There are numerous reasons to study in Belgium, including world-class universities, excellent opportunities for international networking, famously multicultural and multilingual cities, a diverse range of regional cuisines and specialties, beautiful countryside, an overall high quality of life, and, of course, those fantastic Belgian waffles.
Belgium’s capital, Brussels, is an established hub for international politics, with more diplomats and journalists than Washington DC, as well as the headquarters of many multinational firms and organizations. As one might imagine, Belgium’s resident population is highly international, with almost a quarter of the 11 million people referred to as “new Belgians” — individuals who have immigrated from other countries and their descendants who have become permanent citizens.
Let’s discuss briefly how to apply to universities in Belgium before we talk about some of the best universities in Belgium.
Applying to Belgian universities
You must have a secondary school leaving certificate recognized by the competent authorities, or an equivalence statement for that certificate, in order to apply to study in Belgium at the undergraduate level. Depending on whether you’re applying to a university in the French Community, the Flemish Community, or the German-speaking Community, you’ll need to contact separate agencies for equivalency statements.
Individual applications to study in Belgium are submitted to each university, and each institution has its own admissions procedures. Entrance exams are required for students wishing to study medicine/dentistry, arts, administration, and engineering sciences (only in the French Community). You may also be required to take an exam to demonstrate your French or Dutch ability. Before you may be fully enrolled, you must also pay your tuition payments.
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Belgium’s tuition fees
Higher education is mostly funded by the state for Belgian and other EU students. Students must, however, pay an annual registration fee for each year of study. The sum varies depending on the type of program, the higher education institution, and the students’ financial aid eligibility.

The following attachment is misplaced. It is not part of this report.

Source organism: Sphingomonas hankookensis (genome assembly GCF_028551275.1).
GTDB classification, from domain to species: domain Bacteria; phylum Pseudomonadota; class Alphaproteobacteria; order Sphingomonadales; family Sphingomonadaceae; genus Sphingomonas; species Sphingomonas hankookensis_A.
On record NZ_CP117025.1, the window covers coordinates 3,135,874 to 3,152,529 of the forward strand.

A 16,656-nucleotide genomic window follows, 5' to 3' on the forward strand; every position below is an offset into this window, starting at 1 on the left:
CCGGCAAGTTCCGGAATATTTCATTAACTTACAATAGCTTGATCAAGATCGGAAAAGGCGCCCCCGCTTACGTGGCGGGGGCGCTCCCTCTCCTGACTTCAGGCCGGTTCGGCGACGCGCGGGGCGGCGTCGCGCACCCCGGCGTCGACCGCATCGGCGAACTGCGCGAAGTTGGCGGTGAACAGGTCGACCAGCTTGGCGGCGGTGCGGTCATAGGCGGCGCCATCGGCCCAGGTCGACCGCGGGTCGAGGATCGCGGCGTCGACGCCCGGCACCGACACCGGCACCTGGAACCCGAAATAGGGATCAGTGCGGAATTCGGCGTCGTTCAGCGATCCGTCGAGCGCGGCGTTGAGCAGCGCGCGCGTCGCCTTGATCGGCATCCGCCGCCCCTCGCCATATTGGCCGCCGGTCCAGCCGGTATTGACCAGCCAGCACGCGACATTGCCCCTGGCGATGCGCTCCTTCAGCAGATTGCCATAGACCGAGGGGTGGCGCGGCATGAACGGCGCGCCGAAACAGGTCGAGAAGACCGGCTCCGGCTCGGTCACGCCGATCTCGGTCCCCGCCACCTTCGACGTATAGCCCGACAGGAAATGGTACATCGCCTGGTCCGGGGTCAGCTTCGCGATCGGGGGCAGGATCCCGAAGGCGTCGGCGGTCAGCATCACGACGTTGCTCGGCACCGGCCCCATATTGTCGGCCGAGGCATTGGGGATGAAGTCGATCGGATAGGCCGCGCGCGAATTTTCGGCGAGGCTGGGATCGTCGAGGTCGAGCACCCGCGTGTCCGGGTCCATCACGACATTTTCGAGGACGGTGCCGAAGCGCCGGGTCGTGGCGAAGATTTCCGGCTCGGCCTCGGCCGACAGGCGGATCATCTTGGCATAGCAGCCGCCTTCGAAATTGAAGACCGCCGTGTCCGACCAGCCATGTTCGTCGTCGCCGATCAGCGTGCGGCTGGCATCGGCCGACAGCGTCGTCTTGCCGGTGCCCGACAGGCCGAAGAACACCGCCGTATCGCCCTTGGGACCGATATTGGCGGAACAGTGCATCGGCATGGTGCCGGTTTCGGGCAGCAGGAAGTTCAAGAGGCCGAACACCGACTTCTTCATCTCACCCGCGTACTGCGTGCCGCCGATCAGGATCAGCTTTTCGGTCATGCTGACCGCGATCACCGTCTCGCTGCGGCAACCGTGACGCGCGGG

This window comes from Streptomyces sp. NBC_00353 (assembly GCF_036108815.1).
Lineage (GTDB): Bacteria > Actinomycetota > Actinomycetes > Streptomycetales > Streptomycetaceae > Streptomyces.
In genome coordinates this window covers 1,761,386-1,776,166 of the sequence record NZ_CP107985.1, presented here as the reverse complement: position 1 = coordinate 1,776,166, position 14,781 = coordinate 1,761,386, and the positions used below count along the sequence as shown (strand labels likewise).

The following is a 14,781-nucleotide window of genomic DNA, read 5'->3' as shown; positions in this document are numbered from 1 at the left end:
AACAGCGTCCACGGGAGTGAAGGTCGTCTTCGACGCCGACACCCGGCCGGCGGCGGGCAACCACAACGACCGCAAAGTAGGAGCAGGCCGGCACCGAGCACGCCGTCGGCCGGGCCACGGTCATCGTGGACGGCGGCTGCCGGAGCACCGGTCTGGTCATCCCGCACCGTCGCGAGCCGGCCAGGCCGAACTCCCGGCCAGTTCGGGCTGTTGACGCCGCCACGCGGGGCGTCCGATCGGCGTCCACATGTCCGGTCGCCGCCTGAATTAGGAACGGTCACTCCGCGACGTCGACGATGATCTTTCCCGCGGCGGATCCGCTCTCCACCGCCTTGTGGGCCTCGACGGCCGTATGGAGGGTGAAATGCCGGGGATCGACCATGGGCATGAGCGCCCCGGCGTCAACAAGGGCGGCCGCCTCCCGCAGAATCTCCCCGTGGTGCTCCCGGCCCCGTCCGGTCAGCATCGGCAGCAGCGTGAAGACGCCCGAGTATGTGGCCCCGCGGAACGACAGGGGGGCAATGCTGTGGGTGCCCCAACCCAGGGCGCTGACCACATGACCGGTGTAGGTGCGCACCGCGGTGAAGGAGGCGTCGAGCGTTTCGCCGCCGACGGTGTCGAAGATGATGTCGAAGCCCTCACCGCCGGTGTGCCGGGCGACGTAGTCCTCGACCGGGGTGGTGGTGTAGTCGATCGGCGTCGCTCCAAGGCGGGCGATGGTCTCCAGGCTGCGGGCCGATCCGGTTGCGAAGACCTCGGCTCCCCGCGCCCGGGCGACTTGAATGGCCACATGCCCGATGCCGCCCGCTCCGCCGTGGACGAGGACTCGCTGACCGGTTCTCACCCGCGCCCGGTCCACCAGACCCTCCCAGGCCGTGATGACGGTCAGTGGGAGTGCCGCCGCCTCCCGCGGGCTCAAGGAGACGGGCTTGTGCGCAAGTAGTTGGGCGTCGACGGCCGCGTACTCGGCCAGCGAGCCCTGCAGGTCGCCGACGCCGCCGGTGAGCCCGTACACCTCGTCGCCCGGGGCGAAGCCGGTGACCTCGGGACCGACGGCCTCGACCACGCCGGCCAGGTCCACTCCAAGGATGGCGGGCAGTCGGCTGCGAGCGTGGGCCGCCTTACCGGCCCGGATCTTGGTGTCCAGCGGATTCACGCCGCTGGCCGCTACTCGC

In Belgium, tuition fees vary depending on whether the program is given by a Flemish, German-speaking, or French-speaking institution. Students from the EU will pay a maximum of €835 (US$910) each year, while international students from outside the EU will pay €835-4,175 (US$910-4,560) per year and may be required to pay additional registration costs, depending on the school and program. You can find out more about the overall fees by contacting the institution of your choice (s).
Short-term or overseas students can easily find university housing in Belgium; but, if you want to rent a private flat, you will most likely need to sign a one-year contract. Depending on whether you prefer university housing or private housing, and where you study in Belgium, expect to pay between €150 (US$200) and €400 (US$540) a month. Renting a one-bed apartment in the city center will cost roughly €675 (US$740) per month, or €500 (US$550) outside the city center.
Homestays are also popular in Belgium, as they allow students to get a firsthand look at Belgian culture while simultaneously strengthening their language abilities. Short-term students, such as those learning at a language school, are more likely to choose this option. For further information on seeking student housing in Belgium, contact your university’s student assistance services or international student department.
Because of the many international organizations that call Brussels home, Belgium’s city has been dubbed the “Capital of Europe.” Since World War II, it has served as the administrative center for a number of organizations, including the European Union (EU), NATO, the World Customs Organization, and EUROCONTROL, to mention a few. So, whether you want to study politics, international relations, or translation studies, Brussels is likely to be your first choice in Belgium.
The city offers a vibrant nightlife, a world-class collection of restaurants, cafés, bistros, and bars, and a unique assortment of shopping experiences, including open-air markets and galleries – the latter of which are historic, covered shopping streets. Despite being smaller than most European capitals, cosmopolitan and multilingual Brussels has a lot of culture and recreation to offer.